From 1975 to 1990, under the direction of Executive Director, Eva Auchincloss, Deputy Director Holly Turner, and Chairwoman Billie Jean King, the Board of Trustees was expanded beyond Billie Jean, Larry King, Jim Jorgensen and Donna de Varona to include influential persons like Peggy Fleming, Snoopy creator Charles M. Schulz, and Bristol-Myers executive Marvin Koslo. In 1990, Life magazine named King one of the "100 Most Important Americans of the 20th Century," in part because of projects such as the Women's Sports Foundation.

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U.S. Womens Volleyball team CISM 2007.jpg
The U.S. Women's Volleyball team huddles together during a match against the Netherlands at the 4th Conseil Internationale du Sport Militaire's (CISM) Military World Games in Hyderabad, India on 18th Oct. 2007. The U.S. went on to win in three games, 25-14, 25-16, 25-18.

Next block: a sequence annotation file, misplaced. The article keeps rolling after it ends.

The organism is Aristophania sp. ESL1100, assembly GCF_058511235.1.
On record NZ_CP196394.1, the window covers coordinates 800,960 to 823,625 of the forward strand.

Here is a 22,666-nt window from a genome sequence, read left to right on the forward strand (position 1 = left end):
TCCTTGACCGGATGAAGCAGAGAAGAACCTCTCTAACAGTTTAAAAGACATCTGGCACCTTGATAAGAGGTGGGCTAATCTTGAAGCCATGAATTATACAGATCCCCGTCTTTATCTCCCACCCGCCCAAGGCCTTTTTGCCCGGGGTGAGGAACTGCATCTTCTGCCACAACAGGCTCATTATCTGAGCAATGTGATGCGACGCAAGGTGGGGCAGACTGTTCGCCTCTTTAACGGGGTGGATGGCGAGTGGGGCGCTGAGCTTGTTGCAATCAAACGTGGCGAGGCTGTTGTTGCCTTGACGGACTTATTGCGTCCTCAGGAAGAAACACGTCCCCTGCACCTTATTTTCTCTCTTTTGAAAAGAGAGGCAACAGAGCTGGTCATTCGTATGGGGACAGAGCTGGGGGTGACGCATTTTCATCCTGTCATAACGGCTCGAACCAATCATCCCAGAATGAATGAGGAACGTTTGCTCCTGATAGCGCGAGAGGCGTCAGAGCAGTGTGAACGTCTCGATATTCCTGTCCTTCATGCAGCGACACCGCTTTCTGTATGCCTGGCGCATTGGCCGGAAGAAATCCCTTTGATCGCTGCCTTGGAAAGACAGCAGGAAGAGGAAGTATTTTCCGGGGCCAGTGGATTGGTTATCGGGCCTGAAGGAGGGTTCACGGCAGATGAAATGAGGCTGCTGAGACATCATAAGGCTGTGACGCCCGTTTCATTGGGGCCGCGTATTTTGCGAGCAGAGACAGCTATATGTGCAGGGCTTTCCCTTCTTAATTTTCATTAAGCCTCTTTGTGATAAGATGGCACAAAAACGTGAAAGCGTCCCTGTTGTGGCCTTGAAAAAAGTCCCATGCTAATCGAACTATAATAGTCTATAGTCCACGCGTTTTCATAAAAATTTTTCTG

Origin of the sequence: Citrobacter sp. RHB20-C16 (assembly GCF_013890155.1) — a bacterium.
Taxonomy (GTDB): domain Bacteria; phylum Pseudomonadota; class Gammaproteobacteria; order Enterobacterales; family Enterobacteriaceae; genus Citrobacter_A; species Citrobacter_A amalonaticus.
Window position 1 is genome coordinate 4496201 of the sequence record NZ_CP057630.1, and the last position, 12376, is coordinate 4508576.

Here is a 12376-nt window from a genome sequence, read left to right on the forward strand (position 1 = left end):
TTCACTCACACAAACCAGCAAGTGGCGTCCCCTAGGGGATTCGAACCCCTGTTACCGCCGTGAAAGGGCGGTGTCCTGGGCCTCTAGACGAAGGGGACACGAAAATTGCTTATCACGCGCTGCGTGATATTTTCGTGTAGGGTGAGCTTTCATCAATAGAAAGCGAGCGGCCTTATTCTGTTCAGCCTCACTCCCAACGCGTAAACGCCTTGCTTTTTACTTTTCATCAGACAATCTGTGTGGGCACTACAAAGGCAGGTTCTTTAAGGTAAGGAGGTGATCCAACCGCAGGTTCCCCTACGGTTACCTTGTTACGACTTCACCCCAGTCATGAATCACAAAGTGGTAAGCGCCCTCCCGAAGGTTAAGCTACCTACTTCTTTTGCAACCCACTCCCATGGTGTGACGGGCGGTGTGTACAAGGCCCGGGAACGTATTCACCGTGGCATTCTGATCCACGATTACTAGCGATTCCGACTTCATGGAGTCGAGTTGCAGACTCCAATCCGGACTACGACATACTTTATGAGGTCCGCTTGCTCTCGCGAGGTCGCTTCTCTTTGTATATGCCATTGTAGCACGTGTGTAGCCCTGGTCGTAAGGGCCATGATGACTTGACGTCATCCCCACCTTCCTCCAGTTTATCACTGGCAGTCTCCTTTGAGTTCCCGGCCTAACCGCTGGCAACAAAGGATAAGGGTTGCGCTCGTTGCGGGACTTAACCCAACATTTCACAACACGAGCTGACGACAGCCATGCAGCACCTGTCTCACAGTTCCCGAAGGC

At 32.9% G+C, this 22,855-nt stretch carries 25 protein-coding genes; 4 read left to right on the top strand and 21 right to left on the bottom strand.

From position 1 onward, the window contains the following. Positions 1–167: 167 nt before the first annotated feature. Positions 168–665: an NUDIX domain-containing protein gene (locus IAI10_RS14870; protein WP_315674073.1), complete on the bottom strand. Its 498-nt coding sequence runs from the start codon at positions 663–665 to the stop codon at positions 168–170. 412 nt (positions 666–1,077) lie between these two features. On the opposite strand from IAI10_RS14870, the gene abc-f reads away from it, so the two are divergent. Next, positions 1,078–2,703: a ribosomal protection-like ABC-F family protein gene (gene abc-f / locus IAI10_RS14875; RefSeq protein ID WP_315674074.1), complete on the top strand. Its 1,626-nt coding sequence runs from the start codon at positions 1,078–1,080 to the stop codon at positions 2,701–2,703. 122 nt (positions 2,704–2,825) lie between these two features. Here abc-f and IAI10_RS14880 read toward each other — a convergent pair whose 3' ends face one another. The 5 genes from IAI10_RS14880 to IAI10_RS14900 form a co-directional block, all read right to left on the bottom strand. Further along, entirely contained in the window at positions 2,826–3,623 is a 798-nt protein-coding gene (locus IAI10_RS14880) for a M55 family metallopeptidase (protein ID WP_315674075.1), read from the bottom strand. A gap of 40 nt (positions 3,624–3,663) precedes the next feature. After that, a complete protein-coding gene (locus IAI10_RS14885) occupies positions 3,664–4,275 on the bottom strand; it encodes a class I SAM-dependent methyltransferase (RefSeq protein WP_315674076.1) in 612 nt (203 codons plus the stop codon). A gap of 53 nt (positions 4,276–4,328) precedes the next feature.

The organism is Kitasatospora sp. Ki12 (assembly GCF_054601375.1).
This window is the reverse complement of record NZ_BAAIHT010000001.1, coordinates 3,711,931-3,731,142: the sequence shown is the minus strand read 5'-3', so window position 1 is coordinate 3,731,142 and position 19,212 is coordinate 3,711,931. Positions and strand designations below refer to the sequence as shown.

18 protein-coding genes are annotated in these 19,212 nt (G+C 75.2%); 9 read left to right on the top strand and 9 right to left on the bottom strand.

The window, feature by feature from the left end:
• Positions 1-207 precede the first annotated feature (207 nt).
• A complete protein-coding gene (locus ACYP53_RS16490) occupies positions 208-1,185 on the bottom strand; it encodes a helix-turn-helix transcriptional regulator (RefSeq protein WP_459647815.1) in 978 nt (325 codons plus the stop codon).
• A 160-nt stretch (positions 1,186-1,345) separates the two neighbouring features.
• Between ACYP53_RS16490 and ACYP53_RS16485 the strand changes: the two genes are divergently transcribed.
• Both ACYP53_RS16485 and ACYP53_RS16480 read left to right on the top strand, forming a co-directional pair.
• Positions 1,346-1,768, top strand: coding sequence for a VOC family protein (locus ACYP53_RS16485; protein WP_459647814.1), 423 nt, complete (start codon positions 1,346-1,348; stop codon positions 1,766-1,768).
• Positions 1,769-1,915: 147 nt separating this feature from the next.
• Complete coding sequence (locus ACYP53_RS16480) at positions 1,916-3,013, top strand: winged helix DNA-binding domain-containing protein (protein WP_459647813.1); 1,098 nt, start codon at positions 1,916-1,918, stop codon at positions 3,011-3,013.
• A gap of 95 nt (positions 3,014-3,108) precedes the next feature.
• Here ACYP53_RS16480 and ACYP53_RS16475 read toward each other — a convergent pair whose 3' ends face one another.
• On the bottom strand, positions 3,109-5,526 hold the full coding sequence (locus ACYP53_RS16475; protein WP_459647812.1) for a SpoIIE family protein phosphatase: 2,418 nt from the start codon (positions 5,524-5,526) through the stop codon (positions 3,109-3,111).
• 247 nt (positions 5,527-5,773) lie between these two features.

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Nastia Liukin in 2009
Anastasia Valeryevna "Nastia" Lyukina (Russian: Анастасия "Настя" Валерьевна Люкина; born October 30, 1989) is a Russian-American artistic gymnast. She is the 2008 Olympic individual all-around Champion, the 2005 and 2007 World Champion on the balance beam, and the 2005 World Champion on the uneven bars. With nine World Championships medals, seven of them individual, Liukin is tied with Shannon Miller and Alicia Sacramone as the American gymnasts having won the most World Championship medals. Liukin has also tied Miller's record as the American gymnast having won the most medals in a single non-boycotted Olympic Games.